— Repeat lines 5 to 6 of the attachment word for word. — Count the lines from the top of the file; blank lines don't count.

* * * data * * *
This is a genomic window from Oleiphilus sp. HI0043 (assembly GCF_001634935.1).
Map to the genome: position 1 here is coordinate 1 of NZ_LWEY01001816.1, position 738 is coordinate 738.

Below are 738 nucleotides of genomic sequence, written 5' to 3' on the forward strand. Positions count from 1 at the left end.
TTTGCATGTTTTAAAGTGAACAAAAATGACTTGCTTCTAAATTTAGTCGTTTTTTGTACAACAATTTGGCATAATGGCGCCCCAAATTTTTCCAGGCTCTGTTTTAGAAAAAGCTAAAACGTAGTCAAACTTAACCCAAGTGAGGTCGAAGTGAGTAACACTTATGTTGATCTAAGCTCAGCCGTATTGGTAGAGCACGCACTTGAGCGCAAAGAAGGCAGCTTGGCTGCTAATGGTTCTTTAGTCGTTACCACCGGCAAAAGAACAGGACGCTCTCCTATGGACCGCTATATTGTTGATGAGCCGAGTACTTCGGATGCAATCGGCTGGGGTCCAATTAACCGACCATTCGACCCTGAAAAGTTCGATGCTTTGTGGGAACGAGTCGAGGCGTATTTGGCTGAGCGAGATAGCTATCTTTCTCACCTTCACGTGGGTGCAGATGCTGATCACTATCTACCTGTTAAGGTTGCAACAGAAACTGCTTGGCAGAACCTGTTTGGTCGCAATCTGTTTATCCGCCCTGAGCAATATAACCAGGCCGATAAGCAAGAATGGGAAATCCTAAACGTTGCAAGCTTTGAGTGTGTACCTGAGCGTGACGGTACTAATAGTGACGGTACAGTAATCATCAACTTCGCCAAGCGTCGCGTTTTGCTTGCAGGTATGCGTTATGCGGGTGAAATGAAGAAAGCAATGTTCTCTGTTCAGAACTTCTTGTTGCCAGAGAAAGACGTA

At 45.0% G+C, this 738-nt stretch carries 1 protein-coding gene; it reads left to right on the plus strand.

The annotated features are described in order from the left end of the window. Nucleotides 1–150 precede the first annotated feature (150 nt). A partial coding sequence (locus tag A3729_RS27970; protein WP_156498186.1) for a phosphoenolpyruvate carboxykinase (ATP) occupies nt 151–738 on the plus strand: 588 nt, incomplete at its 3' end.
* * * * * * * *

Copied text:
At 45.0% G+C, this 738-nt stretch carries 1 protein-coding gene; it reads left to right on the plus strand.

The annotated features are described in order from the left end of the window. Nucleotides 1–150 precede the first annotated feature (150 nt). A partial coding sequence (locus tag A3729_RS27970; protein WP_156498186.1) for a phosphoenolpyruvate carboxykinase (ATP) occupies nt 151–738 on the plus strand: 588 nt, incomplete at its 3' end.